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Rand Water’s operates a pipeline network some 3 056 km long, two big combined pumping and purification stations (at Vereeniging and Zuikerbosch), four booster pumping stations (Zwartkopjes, Palmiet, Mapleton and Eikenhof) and a number of enclosed reservoirs. Twothirds

of the value of this infrastructure, estimated to be worth about R30 billion, lies in the pipelines.

Rand Water’s current infrastructure is adequate to meet customers’ needs in the regions it serves until 2012. In 1965, Rand Water was supplying 1 000 megalitres a day (Ml/d). Demand is expected to increase four-fold to 4 000 Ml/d by 2012.

Rand Water is ensuring that it is ready for the demands of 2020 and beyond by focusing on infrastructure refurbishment and development

Pipeline Renovation 

Some of Rand Water’s pipelines are approaching 70 years of age, although the majority are between 15 and 50 years old. In the previous financial year (2007), Rand Water announced its intention to spend more than R3 billion over the next five years on upgrading and refurbishing its distribution infrastructure. Of this amount, 57% was allocated to augmentation schemes. The remaining 43% was allocated to renovations and upgrades of existing infrastructure. Details of this are set out in the 2008 Annual Report on page 27.




To this end, Rand Water commissioned Rand Water Services in 2005 to conduct an aerial survey of the Rand Water pipeline network, using thermal remote scanning technology.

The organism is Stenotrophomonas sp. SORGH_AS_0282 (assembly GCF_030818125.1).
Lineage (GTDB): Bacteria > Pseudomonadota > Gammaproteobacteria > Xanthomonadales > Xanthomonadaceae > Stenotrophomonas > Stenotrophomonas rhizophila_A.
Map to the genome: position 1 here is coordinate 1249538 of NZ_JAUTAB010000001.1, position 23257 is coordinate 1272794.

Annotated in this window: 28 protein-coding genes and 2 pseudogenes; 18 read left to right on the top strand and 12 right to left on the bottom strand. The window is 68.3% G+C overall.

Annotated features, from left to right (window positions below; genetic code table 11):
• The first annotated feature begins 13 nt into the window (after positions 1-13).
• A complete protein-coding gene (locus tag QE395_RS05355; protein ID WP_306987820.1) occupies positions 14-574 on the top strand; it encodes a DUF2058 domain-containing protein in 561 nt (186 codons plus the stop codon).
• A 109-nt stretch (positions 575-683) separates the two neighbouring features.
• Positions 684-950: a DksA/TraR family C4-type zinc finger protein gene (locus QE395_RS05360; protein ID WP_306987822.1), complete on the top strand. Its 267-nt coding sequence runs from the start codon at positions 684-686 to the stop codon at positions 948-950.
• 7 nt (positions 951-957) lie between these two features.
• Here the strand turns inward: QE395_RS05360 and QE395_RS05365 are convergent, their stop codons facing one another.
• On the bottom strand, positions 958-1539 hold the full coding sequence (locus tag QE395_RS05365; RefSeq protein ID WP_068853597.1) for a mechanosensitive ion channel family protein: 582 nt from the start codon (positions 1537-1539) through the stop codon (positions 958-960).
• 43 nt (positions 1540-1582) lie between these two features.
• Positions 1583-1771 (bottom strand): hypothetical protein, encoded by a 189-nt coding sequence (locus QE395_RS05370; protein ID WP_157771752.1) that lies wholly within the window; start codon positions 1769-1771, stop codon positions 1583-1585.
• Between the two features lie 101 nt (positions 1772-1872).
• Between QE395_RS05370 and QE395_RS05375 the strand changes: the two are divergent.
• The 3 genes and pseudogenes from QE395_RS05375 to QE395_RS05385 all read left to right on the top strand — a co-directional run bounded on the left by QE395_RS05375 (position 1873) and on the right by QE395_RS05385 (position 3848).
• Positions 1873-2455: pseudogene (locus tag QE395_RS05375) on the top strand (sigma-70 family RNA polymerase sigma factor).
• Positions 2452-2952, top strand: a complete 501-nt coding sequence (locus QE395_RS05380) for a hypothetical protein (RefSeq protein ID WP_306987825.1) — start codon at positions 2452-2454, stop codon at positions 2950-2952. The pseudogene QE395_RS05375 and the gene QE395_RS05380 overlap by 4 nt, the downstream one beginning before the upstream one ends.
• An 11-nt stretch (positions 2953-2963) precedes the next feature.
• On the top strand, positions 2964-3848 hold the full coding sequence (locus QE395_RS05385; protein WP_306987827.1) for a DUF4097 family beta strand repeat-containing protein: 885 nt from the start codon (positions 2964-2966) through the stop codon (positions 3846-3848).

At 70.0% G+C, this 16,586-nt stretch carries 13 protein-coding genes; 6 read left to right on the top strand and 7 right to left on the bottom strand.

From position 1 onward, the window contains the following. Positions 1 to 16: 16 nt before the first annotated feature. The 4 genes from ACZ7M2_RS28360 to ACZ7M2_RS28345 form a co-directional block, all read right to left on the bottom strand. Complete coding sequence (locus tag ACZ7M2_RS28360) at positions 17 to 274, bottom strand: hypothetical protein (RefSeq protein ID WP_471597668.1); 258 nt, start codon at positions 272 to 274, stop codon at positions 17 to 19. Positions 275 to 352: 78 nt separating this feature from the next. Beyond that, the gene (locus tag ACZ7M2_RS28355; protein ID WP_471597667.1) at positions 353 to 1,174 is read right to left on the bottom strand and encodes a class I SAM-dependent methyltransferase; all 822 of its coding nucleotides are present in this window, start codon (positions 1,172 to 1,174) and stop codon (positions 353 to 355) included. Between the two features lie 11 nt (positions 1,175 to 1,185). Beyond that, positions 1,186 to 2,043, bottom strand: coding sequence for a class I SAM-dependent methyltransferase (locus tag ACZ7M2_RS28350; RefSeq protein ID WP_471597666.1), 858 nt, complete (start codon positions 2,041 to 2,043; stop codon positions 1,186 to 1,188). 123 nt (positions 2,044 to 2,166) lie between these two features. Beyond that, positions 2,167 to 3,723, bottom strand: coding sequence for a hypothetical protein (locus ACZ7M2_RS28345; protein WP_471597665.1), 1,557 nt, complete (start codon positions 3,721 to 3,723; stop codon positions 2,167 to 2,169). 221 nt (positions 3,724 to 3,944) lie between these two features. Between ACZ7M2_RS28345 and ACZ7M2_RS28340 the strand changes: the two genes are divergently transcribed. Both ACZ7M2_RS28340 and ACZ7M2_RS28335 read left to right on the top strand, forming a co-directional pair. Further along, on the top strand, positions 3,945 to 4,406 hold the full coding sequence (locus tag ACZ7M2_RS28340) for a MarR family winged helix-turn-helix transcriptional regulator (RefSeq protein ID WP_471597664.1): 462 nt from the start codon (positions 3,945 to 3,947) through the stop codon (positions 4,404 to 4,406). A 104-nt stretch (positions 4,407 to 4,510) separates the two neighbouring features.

Through thermal remote sensing, leaks in large diameter pipes are detected. This enables early repairs and helps reduce water wastage. During the survey, digital seamless maps are produced and geographically modified for use in government or council geographic information systems (GISs). High-resolution infrared images are produced, as well as high definition video output linked with global positioning system (GPS) information.

Priority has been given to scanning high-density, built-up areas. To date, 95% of Rand Water’s service area has been surveyed. The project is expected to be completed by July 2009. Only 10% of Rand Water’s 3 056-km pipeline network consists of concrete structures. The rest of the pipelines are manufactured from steel.

Over the next five years, all of the concrete pipelines (about 200 km) will be renovated or replaced with steel pipes where their condition is not acceptable in terms of risk. Thereafter, constant, repetitive condition assessment will be carried out and renovations or replacements will take place where required. Replacement of concrete pipes with steel pipes is preferable, as steel pipes tend to develop leaks, rather than to rupture. Concrete pipes are more likely to rupture, potentially causing harm to people and property.




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